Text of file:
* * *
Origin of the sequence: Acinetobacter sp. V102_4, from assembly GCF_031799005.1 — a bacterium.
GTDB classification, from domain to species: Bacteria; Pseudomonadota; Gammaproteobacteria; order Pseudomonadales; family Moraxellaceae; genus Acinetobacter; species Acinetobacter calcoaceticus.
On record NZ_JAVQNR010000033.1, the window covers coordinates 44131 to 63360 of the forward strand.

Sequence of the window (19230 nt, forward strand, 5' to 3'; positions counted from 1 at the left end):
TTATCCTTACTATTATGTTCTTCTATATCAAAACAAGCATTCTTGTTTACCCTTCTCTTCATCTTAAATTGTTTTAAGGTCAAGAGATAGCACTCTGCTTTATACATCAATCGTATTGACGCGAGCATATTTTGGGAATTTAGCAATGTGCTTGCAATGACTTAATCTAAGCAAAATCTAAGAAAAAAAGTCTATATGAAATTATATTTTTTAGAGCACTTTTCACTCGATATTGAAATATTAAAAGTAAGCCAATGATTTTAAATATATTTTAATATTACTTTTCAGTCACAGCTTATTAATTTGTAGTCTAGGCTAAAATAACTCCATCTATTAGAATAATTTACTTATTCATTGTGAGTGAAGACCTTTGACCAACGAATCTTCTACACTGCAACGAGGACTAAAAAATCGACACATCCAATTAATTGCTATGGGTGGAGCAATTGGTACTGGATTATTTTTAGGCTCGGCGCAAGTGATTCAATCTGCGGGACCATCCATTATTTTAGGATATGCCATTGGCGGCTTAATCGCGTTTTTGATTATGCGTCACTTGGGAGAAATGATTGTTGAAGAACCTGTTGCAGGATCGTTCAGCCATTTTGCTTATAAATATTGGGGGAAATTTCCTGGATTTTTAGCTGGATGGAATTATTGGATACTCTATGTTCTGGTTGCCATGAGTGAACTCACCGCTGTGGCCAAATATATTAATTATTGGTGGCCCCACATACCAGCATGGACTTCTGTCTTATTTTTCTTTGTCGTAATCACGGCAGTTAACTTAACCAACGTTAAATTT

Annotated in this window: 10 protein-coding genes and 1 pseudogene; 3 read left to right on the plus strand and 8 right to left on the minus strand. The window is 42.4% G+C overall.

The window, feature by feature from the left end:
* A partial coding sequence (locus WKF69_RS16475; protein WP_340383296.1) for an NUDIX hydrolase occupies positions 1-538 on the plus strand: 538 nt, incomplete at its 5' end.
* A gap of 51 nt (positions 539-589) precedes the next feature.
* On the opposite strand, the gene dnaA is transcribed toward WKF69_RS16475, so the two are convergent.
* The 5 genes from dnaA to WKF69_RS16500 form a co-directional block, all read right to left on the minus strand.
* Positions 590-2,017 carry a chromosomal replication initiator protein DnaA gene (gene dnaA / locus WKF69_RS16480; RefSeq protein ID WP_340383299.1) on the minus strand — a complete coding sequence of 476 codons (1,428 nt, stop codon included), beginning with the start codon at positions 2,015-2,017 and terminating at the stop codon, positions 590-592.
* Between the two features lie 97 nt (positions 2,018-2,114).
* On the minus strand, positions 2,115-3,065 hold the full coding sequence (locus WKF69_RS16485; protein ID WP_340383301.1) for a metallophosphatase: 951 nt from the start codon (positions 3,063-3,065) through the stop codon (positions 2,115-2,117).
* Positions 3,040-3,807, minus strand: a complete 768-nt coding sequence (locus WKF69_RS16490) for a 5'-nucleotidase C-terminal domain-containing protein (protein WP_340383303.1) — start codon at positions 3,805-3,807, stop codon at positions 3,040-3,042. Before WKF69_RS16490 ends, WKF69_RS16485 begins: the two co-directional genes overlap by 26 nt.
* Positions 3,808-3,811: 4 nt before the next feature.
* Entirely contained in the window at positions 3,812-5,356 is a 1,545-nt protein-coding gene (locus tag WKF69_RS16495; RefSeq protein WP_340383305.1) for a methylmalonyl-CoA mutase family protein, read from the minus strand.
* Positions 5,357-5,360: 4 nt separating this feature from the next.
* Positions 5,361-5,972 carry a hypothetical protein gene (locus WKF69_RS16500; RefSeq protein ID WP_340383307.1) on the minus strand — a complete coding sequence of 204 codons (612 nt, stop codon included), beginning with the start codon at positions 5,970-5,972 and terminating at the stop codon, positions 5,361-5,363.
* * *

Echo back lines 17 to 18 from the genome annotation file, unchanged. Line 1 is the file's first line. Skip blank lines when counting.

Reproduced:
* Entirely contained in the window at positions 3,812-5,356 is a 1,545-nt protein-coding gene (locus tag WKF69_RS16495; RefSeq protein WP_340383305.1) for a methylmalonyl-CoA mutase family protein, read from the minus strand.
* Positions 5,357-5,360: 4 nt separating this feature from the next.